Beam’s use of the visual image of a path is helpful in charting your own personal journey.  It was useful to see where I was on the love path, and the book aided me in knowing what I needed to do to proceed to a higher level of committed love, or what some potential potholes were in the way, that might derail my travels down the path.

The Art of Falling in Love seems to be primarily written for married couples who may find themselves careening wildly off the path or waking up to the realization that somewhere along the way, they had taken a U-turn and are falling out of love.

The book gives every person struggling in a seemingly doomed relationship real hope.  The fact that the author, himself discovered the validity of this path after his own divorce from his wife, gives the book authenticity.  Wherever we are in our relationship – he’s been there too.  Considering he and his wife Alice remarried and are enjoying a relationship that is stronger than ever, certainly makes Joe Beam the poster child for the LovePath and The Art of Falling In Love.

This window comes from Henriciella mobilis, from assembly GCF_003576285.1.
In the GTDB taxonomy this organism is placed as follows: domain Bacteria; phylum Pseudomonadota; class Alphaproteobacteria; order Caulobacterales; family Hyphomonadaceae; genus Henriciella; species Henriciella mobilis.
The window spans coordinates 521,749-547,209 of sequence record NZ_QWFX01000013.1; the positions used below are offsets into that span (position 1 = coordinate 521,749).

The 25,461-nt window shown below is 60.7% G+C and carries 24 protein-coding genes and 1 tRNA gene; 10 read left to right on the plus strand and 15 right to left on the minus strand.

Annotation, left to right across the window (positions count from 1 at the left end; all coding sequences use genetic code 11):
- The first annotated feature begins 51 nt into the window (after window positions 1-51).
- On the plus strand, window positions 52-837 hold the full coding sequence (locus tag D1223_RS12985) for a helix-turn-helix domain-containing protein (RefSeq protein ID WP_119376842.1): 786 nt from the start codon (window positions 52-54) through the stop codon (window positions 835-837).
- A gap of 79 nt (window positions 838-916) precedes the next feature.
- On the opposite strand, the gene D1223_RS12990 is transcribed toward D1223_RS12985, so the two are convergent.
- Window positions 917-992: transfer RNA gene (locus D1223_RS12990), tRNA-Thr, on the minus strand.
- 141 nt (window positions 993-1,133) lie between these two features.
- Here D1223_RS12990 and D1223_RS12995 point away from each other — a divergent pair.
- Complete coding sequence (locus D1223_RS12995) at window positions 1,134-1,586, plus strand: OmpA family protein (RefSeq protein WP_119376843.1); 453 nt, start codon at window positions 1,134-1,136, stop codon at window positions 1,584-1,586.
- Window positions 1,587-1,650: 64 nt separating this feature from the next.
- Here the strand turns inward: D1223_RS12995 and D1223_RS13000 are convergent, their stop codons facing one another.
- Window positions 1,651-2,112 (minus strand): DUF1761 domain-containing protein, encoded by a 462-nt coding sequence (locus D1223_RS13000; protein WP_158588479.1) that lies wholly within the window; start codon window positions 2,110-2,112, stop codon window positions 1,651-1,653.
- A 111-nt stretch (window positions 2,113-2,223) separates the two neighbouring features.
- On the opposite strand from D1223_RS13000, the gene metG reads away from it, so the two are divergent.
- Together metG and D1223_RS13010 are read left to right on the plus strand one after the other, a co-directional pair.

So if you’ve been married for what seems forever, or contemplating heading into a relationship equipped to do this love thing right, buckle up and settle in for a ride down a path that will change how you love.

A free copy of The Art of Falling In Love was obtained from Howard Books in exchange for an honest review.

Friday, February 8, 2013

One Sunday - A Believable Story of Grace and Redemption

Miss Alice has fallen down the rabbit hole.  At least that’s how Alice Ferguson feels when she finds herself 40, pregnant, and living in Nashville – thousands of miles and a lifestyle away from her fast-paced vocation as a career-destroying tabloid editor from LA.

Because of complications due to the pregnancy, Alice determined that it would be best to move in with the baby’s father, a Southern-bred doctor determined to do right by her – and anxious to keep an eye on their baby.